The explanations provided by the appellant’s representative are not, however, convincing. The failure to file a statement of grounds of appeal does not seem to have been due to an isolated mistake but rather to a basic error in the system used by the appellant’s representative for monitoring time limits; that error lies in the failure to distinguish between, and treat differently, the two time limits referred to in A 108. The difference between those two time limits is, however, obvious and of great significance. The two-month time limit laid down in the first sentence of A 108 concerns the filing of a notice of appeal. The decision as to whether to file a notice of appeal normally calls for a certain amount of reflection. The potential appellant and his representative, if he has one, will have to weigh up the prospects of success, the likely expense and the possible availability of alternative strategies. The four-month time limit laid down in the third sentence of A 108 concerns the filing of a statement of grounds of appeal, which is an entirely different matter. Once a notice of appeal has been filed, and the appeal fee paid, within the two-month time limit, the necessity of filing a statement of grounds of appeal within the four-month time limit is self-evident. Neither the appellant nor his representative need agonize or reflect deeply about whether to go through with that procedural step. It is something that in the normal course of events has to be done. In exceptional circumstances the appellant may of course decide to withdraw the appeal without filing a statement of grounds of appeal and before the time limit for doing so has expired, thus qualifying for the reimbursement of the appeal fee under R 103(1)(b). However, simply allowing the four-month time limit to go by without either filing a statement of grounds or withdrawing the appeal is not a rational choice; it is something to be avoided without exception since it renders the appeal inadmissible and deprives the appellant of the possibility of recovering the appeal fee.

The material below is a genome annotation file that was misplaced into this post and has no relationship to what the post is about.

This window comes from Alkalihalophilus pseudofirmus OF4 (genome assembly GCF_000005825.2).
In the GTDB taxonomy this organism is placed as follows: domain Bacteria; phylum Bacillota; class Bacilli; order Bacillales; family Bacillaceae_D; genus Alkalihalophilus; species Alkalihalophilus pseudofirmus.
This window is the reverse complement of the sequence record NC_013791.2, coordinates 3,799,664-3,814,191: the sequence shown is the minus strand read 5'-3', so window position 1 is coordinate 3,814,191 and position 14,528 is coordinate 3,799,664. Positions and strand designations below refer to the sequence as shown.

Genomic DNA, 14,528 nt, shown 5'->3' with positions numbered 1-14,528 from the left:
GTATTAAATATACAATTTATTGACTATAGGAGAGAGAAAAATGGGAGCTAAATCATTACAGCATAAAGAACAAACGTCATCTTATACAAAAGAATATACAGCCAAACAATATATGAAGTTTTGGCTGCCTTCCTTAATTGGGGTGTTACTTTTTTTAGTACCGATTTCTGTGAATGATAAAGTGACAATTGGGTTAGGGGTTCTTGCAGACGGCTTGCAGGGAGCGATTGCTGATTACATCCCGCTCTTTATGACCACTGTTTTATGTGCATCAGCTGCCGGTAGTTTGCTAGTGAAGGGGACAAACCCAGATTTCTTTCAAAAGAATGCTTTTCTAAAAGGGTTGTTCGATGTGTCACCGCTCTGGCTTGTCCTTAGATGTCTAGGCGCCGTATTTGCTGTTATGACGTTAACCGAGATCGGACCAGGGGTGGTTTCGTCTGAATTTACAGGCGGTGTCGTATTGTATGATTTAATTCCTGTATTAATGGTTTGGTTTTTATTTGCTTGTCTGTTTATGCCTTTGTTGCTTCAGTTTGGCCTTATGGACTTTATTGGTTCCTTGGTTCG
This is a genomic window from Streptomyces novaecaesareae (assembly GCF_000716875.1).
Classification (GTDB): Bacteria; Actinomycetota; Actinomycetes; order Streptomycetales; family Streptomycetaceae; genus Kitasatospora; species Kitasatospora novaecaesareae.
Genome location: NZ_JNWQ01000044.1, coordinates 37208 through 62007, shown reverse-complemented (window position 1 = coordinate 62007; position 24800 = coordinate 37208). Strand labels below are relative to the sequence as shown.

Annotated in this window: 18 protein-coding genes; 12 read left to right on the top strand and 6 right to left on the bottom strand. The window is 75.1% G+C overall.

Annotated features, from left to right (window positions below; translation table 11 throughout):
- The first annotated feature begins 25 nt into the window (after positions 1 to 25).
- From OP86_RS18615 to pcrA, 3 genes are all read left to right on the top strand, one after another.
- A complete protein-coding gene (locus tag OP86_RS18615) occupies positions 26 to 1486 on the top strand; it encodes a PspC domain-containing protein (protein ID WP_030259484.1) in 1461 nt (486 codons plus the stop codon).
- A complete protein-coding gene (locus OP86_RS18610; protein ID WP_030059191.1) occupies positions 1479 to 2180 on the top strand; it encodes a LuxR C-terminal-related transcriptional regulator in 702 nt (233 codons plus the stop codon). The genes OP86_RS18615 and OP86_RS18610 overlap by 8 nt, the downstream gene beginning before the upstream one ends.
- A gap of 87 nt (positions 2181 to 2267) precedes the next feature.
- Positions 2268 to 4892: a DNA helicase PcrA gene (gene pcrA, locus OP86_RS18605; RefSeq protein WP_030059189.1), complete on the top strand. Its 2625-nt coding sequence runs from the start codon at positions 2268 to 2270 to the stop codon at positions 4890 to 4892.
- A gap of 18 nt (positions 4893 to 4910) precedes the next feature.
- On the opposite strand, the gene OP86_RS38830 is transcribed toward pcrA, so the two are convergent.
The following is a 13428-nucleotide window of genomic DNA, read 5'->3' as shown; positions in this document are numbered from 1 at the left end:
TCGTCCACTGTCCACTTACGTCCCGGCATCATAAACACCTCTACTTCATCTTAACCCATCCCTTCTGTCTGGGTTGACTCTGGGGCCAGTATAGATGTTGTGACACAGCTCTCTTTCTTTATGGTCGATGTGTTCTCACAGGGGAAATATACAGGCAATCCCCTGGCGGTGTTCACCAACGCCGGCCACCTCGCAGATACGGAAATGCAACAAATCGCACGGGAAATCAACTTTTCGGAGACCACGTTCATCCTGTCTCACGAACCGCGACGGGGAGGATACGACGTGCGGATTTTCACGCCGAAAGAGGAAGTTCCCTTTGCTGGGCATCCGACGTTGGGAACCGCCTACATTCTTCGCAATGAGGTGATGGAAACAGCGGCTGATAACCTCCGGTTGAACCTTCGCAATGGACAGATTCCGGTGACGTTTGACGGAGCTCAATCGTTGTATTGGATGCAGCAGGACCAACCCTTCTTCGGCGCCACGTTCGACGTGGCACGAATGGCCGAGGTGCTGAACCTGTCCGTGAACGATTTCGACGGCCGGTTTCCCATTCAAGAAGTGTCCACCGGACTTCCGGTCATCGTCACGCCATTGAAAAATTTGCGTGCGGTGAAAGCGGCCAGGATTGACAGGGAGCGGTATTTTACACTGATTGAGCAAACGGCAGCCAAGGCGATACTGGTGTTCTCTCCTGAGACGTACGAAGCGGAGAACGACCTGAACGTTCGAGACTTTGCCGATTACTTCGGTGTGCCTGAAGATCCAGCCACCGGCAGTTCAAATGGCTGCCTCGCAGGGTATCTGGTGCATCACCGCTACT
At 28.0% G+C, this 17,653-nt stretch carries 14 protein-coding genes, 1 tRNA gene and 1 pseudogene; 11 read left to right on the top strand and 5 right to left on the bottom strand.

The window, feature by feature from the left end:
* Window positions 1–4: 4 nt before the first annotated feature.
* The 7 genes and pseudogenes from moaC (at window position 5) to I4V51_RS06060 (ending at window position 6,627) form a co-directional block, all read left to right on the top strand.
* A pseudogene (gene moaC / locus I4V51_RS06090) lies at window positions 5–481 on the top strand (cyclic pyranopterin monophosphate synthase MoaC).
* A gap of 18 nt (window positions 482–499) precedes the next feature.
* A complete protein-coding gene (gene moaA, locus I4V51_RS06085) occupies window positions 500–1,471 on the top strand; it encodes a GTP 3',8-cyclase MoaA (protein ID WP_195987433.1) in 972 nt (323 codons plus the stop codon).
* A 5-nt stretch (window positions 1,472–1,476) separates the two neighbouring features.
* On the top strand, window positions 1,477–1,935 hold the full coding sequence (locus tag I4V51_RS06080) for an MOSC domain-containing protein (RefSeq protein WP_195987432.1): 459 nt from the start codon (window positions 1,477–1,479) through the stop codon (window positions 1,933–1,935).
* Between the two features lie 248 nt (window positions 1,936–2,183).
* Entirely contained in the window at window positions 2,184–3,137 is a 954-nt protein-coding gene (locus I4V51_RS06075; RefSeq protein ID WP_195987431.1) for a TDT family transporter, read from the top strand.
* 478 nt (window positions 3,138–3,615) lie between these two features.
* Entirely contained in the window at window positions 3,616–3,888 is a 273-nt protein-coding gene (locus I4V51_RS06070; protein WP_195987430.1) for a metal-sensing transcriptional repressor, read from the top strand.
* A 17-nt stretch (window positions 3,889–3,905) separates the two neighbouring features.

In the light of the observations made in the previous paragraph it is clear that the system for monitoring time limits operated by the appellant’s representative was inadequate inasmuch as it entailed a danger that, having filed a notice of appeal and paid the appeal fee within the two-month time limit, he might omit to file the statement of grounds of appeal within the four-month time limit or to take advantage of the possibility of a reimbursement of the appeal fee under R 103(1)(b). The appellant’s representative was content to operate a system under which an assistant – admittedly a well-trained, experienced and competent assistant – was allowed to record time limits and make annotations without making the necessary distinction between the two time limits laid down in A 108.
 Following notification of the decision under appeal, a colleague of the appellant’s representative recorded the relevant time limits (25 November 2010 and 25 January 2011) in the computer-operated system for monitoring time limits. Initially an annotation was entered into the system to the effect that no action should be taken in the absence of instructions from Mr Z. The same annotation was made for both the time limits. At a later stage “technically relevant information” was received and the representative decided that an appeal should be filed unless his client issued instructions to the contrary. His assistant amended the annotation concerning the two-month time limit for filing the notice of appeal but did not amend the annotation concerning the four-month time limit for filing the statement of grounds of appeal. That was clearly not the best way to proceed and in a well-organized firm of professional representatives one would not expect matters to be arranged in such a way.
 Once the representative had reached the conclusion that an appeal should be filed unless instructions to the contrary were to be received, it was necessary to import into the computer-operated system for monitoring time limits some means of ensuring that the notice of appeal would be filed and the appeal fee paid by 25 November 2010 and that the statement of grounds of appeal would be filed by 25 January 2011.